Street Art piece
Stolyarova states that Stinkfish is a godfather of SAMA. Stinkfish first visited Amsterdam in 2011 before SAMA had started painting in Nieuw-West. She and Stinkfish explored the city, pasting-up posters that Stinkfish had brought to Amsterdam. During their walks through Nieuw-West, Stinkfish taught Stolyarova how to see the different kinds of walls that would suit different kinds of interventions. Stinkfish helped open Stolyarova’s eyes to new opportunities within the community, and has been a vital step in forming the foundation from where the future SAMA would seek out large and official productions. Stinkfish has always created his work for the public, for those who cannot afford museum admissions and who may feel excluded and othered in traditional galleries. He is dedicated to creating accessible art and easily digestible publications, intending his practice to reach everyone, regardless of their educational background. His contributions to SAMA’s collection reflect this. For every painting he has completed in Nieuw-West, Stinkfish has requested that Stolyarova sources a wall in a lived-in community where his work will be enjoyed by real people and not appropriated for corporate interest, something he recognises as increasingly prevalent in graffiti art today. Along with Lorenzo Masnah, “the Third World Pirate,” Stinkfish created the horizontally-organized and anti- hierarchical Animal Power Collective (APC) in 2006. With more than 60 members around the world, APC has grown beyond a graffiti crew to being a multidisciplinary creative collective united by a common moral code.
De Vlugt School
Good / Legible
The work reflects Stinkfish's unique style that has made him one of Latin America's most acclaimed artists. Using the stencil technique, the artist creates the facial features of the subject with great realism, recalling the urban stencil tradition made famous by Banksy. The rest of the work is improvised by Stinkfish: the dominant colour is obviously yellow. This particular shade is used by Stinkfish to colour the skins of his characters, without distinction of ethnicity or geographical origin. Also important is the author's virtuoso detailing in the colour combinations and the baroque decorations that hover around the face of the portrayed young girl.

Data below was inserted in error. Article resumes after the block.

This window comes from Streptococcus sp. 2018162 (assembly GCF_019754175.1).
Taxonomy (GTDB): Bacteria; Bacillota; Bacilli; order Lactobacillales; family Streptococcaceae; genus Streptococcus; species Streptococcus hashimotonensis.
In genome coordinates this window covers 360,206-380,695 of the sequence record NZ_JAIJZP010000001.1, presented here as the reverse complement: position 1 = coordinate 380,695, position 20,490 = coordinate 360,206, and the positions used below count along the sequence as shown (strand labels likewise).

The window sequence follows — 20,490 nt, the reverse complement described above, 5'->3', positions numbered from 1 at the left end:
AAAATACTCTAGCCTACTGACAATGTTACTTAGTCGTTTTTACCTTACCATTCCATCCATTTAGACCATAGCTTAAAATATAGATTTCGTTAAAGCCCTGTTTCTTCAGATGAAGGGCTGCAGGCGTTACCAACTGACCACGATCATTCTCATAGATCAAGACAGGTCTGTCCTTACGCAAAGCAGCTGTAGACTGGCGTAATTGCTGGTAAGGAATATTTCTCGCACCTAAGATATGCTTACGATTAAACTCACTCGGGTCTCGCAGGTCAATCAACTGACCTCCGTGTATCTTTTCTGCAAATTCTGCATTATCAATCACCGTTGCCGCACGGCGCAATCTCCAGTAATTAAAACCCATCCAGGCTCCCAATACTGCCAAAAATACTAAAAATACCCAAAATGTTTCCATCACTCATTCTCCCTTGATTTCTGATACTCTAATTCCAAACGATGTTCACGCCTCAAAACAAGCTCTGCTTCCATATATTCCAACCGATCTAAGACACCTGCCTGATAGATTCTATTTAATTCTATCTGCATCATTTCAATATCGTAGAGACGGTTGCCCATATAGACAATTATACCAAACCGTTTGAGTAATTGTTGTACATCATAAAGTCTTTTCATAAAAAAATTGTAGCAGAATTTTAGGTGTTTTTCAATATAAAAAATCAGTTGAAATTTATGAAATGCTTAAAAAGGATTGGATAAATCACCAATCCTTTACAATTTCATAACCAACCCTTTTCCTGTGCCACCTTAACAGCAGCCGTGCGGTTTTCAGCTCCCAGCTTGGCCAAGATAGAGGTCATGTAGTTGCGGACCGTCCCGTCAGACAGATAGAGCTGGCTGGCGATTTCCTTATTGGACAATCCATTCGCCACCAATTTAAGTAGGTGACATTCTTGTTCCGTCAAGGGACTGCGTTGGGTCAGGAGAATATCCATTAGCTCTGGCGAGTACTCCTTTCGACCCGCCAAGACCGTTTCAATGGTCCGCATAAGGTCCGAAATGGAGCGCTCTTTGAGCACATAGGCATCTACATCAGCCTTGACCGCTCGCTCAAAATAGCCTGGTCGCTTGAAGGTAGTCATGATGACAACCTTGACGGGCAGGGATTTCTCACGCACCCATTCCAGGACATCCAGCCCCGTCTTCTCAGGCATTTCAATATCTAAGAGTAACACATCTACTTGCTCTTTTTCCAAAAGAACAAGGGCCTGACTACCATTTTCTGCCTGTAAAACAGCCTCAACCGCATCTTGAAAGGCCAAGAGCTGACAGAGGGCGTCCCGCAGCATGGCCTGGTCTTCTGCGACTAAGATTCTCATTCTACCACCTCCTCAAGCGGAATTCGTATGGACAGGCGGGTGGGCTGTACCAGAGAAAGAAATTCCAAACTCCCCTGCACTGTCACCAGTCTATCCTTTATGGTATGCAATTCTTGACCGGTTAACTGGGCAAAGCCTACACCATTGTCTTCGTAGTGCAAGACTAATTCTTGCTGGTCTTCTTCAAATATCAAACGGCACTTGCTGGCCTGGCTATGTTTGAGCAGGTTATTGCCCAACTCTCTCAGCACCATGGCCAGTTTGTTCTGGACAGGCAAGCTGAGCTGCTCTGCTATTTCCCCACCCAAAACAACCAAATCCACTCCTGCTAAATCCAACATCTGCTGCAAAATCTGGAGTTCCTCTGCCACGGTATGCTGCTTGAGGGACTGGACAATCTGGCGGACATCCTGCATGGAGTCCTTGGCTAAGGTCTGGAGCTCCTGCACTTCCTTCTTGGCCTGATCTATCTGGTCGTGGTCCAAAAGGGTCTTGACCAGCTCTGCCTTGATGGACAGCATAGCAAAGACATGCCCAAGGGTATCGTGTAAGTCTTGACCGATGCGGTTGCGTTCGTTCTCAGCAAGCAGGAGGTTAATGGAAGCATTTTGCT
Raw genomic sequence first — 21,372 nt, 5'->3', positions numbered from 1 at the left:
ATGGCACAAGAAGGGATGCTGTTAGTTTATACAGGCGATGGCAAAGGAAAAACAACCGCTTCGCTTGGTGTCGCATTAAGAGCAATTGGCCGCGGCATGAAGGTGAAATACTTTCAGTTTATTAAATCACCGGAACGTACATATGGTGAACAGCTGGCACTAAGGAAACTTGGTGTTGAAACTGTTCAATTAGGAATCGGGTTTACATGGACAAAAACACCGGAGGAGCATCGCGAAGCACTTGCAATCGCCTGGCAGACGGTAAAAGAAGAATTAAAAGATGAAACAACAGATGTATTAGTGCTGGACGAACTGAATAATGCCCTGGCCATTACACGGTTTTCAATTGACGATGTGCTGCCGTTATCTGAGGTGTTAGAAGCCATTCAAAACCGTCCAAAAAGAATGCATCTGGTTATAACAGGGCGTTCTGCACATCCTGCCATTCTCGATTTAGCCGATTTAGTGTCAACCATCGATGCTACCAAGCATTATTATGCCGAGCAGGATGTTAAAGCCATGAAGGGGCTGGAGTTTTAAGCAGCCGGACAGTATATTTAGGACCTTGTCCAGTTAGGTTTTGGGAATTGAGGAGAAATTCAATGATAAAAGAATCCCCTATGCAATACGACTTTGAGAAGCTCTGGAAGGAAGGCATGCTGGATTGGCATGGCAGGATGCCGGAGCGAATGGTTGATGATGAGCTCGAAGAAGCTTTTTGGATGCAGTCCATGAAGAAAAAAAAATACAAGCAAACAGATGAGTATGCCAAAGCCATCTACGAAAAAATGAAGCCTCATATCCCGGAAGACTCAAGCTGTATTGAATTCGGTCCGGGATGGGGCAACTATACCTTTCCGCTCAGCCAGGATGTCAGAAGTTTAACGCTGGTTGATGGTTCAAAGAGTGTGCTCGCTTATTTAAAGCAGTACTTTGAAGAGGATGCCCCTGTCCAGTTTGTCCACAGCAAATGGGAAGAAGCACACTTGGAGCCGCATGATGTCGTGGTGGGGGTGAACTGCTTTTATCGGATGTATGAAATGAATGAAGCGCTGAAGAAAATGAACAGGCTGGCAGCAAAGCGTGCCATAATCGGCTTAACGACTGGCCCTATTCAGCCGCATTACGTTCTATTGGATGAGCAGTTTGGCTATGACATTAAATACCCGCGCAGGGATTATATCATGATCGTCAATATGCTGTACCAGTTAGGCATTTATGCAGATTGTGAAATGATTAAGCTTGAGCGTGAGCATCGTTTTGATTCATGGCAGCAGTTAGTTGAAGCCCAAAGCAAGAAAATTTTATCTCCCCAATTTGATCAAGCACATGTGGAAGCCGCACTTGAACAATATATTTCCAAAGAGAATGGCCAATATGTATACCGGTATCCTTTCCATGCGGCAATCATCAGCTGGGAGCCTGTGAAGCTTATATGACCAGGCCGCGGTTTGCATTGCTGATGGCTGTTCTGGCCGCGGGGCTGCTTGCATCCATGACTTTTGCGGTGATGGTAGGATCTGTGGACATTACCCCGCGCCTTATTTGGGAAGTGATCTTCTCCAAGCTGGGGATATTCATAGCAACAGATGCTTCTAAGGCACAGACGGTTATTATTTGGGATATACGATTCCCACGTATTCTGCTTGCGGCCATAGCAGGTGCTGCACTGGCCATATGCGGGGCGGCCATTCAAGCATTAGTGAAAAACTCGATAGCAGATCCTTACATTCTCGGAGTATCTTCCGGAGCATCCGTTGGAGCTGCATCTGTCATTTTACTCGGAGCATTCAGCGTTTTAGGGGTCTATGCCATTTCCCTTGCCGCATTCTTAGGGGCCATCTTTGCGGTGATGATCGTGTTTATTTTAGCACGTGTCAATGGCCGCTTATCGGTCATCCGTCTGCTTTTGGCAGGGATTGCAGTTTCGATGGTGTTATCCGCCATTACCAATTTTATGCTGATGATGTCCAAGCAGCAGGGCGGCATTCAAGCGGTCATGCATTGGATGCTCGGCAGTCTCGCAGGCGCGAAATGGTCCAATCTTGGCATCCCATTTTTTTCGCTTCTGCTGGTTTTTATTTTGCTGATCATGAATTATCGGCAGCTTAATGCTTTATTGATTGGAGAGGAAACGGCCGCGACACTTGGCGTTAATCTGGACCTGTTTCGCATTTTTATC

Smile was a name Anna and Dianne have ‘given to the mural’ in order to explain the idea to the school, on a wall of which it has been produced. The challenge here was that Stinkfish hardly ever makes a sketch in advance. So the creative local duo used one of his existing works as an example of how the piece would look like. Stinkfish surprised everyone by choosing a face of a child that not only does not smile, but also has the eyes closed. When Jim Daichendt brought his entire class to the visit SAMA collection, Anna asked the academically savvy art group why do they think the artwork is called Smile. The answer was stunning “Because it smiles with its entire being”. Stinkfish has also given a free workshop to the kids from the school who watched him creating 150 square meter masterpiece in only 2 days, one of which was raining.